The natural gas supplier Energy West distributes scratch-and-sniff cards to its customers so they can learn to recognize the smell of a gas leak. That backfired in Great Falls, Montana. When a batch of expired cards was discarded, they were picked up by a garbage truck that compressed them with the other trash, which released the smell to the entire town as the truck traveled its route on Wednesday.
All the cards combined to make a very strong smell, so as the garbage truck drove around downtown, it left behind the smell people think of as natural gas.
“It’s really, really potent,” said Jamie Jackson, a battalion chief for Great Falls Fire/Rescue.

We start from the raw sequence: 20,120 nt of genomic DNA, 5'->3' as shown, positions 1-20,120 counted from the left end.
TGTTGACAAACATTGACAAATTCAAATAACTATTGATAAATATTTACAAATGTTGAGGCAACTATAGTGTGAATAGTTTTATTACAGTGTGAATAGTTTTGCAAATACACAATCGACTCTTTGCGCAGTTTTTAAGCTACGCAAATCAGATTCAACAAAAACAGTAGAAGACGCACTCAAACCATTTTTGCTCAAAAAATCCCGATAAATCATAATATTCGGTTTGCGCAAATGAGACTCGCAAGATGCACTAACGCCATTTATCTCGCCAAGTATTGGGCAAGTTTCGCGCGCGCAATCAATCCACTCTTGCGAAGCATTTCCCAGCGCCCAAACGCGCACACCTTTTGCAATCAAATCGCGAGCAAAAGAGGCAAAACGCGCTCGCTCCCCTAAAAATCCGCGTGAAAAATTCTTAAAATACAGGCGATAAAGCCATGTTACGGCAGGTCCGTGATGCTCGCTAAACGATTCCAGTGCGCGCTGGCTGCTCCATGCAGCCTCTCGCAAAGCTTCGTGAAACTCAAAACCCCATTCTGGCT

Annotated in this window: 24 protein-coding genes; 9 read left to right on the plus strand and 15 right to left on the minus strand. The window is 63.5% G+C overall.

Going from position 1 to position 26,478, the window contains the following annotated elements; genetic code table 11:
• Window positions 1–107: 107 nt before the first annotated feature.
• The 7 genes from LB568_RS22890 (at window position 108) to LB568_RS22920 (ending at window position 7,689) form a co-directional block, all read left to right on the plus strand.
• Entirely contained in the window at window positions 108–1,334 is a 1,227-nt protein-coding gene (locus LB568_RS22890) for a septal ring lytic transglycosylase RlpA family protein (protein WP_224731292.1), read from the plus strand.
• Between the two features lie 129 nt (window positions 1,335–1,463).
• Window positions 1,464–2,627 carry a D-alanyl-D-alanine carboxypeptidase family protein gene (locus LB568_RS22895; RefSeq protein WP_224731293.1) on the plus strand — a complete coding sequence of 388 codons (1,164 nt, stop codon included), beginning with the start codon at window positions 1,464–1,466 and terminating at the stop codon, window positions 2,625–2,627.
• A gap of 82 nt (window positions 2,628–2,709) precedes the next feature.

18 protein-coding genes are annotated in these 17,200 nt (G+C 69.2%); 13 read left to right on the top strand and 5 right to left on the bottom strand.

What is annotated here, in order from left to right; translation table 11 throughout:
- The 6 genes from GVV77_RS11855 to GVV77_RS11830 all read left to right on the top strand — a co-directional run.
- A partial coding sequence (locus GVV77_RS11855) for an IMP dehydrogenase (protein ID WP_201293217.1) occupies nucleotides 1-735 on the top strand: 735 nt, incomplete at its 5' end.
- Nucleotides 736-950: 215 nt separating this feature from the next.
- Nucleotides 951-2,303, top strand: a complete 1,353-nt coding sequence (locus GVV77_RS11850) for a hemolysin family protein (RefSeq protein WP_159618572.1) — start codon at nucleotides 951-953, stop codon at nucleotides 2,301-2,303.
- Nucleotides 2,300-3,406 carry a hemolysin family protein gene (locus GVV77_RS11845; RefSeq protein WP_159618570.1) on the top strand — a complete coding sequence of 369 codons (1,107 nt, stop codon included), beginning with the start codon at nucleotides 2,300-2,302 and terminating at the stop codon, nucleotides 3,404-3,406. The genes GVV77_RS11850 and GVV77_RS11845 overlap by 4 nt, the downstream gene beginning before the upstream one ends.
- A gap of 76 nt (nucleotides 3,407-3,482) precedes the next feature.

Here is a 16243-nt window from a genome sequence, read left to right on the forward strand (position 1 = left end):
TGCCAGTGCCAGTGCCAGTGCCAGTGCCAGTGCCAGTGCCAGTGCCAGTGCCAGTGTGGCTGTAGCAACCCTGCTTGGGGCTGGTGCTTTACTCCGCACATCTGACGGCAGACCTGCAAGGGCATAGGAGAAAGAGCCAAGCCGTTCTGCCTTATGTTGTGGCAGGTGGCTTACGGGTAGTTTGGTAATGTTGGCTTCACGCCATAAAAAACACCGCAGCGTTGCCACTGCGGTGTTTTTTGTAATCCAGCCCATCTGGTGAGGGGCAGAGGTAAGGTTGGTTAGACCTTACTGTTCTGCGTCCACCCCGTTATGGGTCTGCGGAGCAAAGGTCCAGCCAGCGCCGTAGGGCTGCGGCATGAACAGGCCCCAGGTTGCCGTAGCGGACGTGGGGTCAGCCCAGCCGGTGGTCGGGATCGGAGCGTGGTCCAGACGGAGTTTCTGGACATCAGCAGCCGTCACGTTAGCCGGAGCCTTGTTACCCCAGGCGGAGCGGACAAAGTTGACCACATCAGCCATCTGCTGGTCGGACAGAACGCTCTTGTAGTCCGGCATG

The smell wafted into downtown buildings, so emergency crews responded to several reports of gas leaks Wednesday morning, and numerous buildings were evacuated.
Workers still were checking for possible gas leaks at noon “to make sure two things didn’t happen at once.” Workers followed the garbage trucks out to the dump and went through those loads of garbage after they were dumped.
“There’s no problem with contamination,” Bohr said, and the smell samples “can be buried with normal garbage.” He said 25,000 of the samples were sent out at one time.
The gas company has apologized for the situation. Link